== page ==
For understanding warranties ‘Representations’ are to be thoroughly understood because in life insurance those representations which are embodied in the policy and expressly or implicitly forming part of the basis of the contract, are called warranties.
Every information given by a proposer for insurance to the insurer during the negotiations is a representation.
The representations may be material or non-material. The material representations are the basis of the insurance contract as has been clear in the utmost good faith under material facts.
If the proposer’s representation is false or untrue, the contract may be voidable at the option of the insurer. The representations made during the negotiations do not form an integral part of the contract.
Warranties are integral parts of the contract, i.e., these are the bases of the contract between the proposer and insurer and if arty statement, whether material or non-material, is untrue the contract shall be null and void and the premium paid by him may be forfeited by the insurer.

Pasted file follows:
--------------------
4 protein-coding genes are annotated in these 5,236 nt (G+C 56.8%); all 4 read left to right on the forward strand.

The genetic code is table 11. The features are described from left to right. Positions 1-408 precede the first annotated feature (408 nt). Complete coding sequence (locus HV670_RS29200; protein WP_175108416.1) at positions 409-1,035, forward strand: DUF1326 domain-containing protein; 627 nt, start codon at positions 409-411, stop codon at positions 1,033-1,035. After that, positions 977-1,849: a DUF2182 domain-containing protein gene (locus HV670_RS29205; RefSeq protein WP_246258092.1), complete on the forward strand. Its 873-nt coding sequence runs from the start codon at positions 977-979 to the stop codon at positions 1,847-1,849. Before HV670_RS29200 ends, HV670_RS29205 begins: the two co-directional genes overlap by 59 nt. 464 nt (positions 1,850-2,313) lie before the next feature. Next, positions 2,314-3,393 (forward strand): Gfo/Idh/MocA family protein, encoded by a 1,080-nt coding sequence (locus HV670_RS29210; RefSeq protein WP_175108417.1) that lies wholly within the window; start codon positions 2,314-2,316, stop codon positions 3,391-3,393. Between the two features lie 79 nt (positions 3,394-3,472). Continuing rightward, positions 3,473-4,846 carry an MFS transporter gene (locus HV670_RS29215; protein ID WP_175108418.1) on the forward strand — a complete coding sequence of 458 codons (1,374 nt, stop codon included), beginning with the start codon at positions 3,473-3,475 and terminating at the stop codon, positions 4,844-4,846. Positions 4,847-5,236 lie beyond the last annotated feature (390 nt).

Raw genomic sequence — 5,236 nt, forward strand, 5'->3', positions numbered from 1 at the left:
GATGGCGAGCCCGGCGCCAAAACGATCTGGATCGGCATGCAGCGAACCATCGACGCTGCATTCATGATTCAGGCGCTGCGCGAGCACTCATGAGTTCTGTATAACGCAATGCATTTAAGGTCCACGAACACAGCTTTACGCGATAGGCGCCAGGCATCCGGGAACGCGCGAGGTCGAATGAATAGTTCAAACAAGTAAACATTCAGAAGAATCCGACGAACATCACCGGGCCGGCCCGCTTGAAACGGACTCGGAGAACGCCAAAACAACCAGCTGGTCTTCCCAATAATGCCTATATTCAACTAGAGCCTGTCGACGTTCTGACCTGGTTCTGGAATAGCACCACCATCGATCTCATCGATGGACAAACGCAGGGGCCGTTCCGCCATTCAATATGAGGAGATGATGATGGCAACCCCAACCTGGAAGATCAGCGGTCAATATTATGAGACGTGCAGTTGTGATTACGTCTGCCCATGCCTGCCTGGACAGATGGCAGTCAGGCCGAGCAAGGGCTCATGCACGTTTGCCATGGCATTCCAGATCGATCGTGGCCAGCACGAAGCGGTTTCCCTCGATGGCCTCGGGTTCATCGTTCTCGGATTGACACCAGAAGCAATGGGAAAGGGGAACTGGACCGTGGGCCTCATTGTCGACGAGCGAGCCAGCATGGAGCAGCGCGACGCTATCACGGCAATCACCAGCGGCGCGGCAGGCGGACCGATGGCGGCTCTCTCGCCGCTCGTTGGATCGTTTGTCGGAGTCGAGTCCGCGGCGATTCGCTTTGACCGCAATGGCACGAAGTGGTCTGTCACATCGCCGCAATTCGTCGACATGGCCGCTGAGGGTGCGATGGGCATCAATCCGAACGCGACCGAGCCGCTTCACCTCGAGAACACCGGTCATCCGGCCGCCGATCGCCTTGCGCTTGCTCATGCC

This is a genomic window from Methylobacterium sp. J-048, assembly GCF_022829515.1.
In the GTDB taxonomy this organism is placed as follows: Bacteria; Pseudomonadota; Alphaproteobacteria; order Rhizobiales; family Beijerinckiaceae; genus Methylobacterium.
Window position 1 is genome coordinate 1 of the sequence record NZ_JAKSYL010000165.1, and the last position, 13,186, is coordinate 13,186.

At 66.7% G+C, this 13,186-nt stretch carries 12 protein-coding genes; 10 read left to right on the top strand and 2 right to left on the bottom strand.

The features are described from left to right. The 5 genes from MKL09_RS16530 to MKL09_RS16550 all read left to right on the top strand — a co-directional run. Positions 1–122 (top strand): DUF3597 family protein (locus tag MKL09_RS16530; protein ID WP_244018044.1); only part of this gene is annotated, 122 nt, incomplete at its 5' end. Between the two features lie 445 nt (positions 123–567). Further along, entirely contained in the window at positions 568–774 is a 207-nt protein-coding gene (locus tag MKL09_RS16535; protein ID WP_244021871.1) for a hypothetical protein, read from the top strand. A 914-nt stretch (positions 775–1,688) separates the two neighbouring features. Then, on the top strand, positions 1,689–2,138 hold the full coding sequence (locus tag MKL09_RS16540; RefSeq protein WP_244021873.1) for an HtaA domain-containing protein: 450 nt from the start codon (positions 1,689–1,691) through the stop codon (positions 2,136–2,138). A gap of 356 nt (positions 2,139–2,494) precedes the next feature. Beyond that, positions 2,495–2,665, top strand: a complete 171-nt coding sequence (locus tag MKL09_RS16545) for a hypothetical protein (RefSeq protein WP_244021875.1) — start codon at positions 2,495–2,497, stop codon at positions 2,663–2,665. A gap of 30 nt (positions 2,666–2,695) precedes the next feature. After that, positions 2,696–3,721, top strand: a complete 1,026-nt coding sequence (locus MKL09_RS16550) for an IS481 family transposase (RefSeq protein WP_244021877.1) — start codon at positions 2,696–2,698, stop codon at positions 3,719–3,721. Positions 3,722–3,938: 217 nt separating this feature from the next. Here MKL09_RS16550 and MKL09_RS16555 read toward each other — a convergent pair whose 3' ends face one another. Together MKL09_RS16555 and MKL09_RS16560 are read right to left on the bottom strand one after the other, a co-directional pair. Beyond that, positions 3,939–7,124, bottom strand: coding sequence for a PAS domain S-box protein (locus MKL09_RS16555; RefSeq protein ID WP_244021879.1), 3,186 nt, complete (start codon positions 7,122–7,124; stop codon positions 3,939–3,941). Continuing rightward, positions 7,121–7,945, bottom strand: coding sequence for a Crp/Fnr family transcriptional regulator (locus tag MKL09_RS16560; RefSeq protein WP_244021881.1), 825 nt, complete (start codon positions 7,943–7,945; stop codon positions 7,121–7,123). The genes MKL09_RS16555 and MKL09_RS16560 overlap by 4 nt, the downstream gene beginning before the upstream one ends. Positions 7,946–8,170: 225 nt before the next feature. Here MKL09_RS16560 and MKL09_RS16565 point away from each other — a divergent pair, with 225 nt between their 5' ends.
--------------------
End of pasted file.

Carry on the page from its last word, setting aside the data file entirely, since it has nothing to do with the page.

The policy issued will contain that the proposal and personal statement shall form part of the policy and be the basis of the contract.
So that representation will be warranty. As has been disclosed already that the warranties may be informative, and promissory.
In Life Insurance, the informative warranties are more important. The proposer is expected to disclose all the material facts to the best of his knowledge and belief.
Warranties relating to the future may only be statements about his expectation or intention, for instance, the proposer promises that the will not take up any hazardous occupation and will inform the insurer if he will take the hazardous occupation.
Breach of Warranty
If there is a breach of warranty, the insurer is not bound to perform his part of the contract unless he chooses to ignore the breach.
The effect of a breach of warranty is to render the contract voidable at the option of the other party provided there is no element of fraud. In case of fraudulent representation or promise, the contract will be void “ab initio”.